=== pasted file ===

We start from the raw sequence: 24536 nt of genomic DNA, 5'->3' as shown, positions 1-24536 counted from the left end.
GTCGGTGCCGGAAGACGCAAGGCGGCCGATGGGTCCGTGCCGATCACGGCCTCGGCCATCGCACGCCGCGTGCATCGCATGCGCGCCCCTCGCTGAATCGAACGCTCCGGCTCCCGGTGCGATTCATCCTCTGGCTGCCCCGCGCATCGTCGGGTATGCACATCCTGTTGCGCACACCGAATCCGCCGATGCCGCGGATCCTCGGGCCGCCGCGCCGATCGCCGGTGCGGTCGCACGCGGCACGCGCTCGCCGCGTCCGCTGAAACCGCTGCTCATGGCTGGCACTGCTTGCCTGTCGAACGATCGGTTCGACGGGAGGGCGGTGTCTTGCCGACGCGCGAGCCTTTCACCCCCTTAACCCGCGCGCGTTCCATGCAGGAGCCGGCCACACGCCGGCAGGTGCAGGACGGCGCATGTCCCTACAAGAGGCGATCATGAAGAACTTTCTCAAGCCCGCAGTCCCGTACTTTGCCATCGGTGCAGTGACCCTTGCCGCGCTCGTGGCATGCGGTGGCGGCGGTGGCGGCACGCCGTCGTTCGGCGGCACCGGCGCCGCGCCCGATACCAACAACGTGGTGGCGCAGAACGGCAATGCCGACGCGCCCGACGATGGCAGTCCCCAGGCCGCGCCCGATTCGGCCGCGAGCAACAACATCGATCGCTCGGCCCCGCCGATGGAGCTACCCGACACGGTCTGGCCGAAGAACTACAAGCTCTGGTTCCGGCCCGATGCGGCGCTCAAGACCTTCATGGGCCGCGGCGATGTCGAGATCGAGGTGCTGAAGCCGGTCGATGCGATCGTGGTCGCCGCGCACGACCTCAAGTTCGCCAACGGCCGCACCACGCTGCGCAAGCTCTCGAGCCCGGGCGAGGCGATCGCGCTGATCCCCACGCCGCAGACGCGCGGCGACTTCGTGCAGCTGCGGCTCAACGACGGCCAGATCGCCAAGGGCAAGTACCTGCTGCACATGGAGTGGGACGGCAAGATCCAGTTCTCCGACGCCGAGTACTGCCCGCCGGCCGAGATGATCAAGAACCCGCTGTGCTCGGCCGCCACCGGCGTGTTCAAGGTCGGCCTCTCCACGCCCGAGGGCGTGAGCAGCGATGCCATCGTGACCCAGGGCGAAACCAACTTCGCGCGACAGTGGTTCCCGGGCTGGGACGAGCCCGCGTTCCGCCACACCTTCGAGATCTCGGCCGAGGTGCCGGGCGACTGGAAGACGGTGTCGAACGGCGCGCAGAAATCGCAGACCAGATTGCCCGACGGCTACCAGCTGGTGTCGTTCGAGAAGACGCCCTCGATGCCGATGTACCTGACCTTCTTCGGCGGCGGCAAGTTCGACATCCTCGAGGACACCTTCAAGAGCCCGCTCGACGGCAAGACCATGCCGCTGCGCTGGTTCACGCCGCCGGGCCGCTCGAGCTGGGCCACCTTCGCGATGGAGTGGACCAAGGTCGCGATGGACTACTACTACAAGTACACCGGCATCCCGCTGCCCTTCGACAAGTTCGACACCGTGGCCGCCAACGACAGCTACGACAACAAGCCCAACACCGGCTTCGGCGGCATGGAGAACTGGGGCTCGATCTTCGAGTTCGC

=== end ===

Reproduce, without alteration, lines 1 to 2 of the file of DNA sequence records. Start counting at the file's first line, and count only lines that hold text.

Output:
We start from the raw sequence: 24536 nt of genomic DNA, 5'->3' as shown, positions 1-24536 counted from the left end.
GTCGGTGCCGGAAGACGCAAGGCGGCCGATGGGTCCGTGCCGATCACGGCCTCGGCCATCGCACGCCGCGTGCATCGCATGCGCGCCCCTCGCTGAATCGAACGCTCCGGCTCCCGGTGCGATTCATCCTCTGGCTGCCCCGCGCATCGTCGGGTATGCACATCCTGTTGCGCACACCGAATCCGCCGATGCCGCGGATCCTCGGGCCGCCGCGCCGATCGCCGGTGCGGTCGCACGCGGCACGCGCTCGCCGCGTCCGCTGAAACCGCTGCTCATGGCTGGCACTGCTTGCCTGTCGAACGATCGGTTCGACGGGAGGGCGGTGTCTTGCCGACGCGCGAGCCTTTCACCCCCTTAACCCGCGCGCGTTCCATGCAGGAGCCGGCCACACGCCGGCAGGTGCAGGACGGCGCATGTCCCTACAAGAGGCGATCATGAAGAACTTTCTCAAGCCCGCAGTCCCGTACTTTGCCATCGGTGCAGTGACCCTTGCCGCGCTCGTGGCATGCGGTGGCGGCGGTGGCGGCACGCCGTCGTTCGGCGGCACCGGCGCCGCGCCCGATACCAACAACGTGGTGGCGCAGAACGGCAATGCCGACGCGCCCGACGATGGCAGTCCCCAGGCCGCGCCCGATTCGGCCGCGAGCAACAACATCGATCGCTCGGCCCCGCCGATGGAGCTACCCGACACGGTCTGGCCGAAGAACTACAAGCTCTGGTTCCGGCCCGATGCGGCGCTCAAGACCTTCATGGGCCGCGGCGATGTCGAGATCGAGGTGCTGAAGCCGGTCGATGCGATCGTGGTCGCCGCGCACGACCTCAAGTTCGCCAACGGCCGCACCACGCTGCGCAAGCTCTCGAGCCCGGGCGAGGCGATCGCGCTGATCCCCACGCCGCAGACGCGCGGCGACTTCGTGCAGCTGCGGCTCAACGACGGCCAGATCGCCAAGGGCAAGTACCTGCTGCACATGGAGTGGGACGGCAAGATCCAGTTCTCCGACGCCGAGTACTGCCCGCCGGCCGAGATGATCAAGAACCCGCTGTGCTCGGCCGCCACCGGCGTGTTCAAGGTCGGCCTCTCCACGCCCGAGGGCGTGAGCAGCGATGCCATCGTGACCCAGGGCGAAACCAACTTCGCGCGACAGTGGTTCCCGGGCTGGGACGAGCCCGCGTTCCGCCACACCTTCGAGATCTCGGCCGAGGTGCCGGGCGACTGGAAGACGGTGTCGAACGGCGCGCAGAAATCGCAGACCAGATTGCCCGACGGCTACCAGCTGGTGTCGTTCGAGAAGACGCCCTCGATGCCGATGTACCTGACCTTCTTCGGCGGCGGCAAGTTCGACATCCTCGAGGACACCTTCAAGAGCCCGCTCGACGGCAAGACCATGCCGCTGCGCTGGTTCACGCCGCCGGGCCGCTCGAGCTGGGCCACCTTCGCGATGGAGTGGACCAAGGTCGCGATGGACTACTACTACAAGTACACCGGCATCCCGCTGCCCTTCGACAAGTTCGACACCGTGGCCGCCAACGACAGCTACGACAACAAGCCCAACACCGGCTTCGGCGGCATGGAGAACTGGGGCTCGATCTTCGAGTTCGC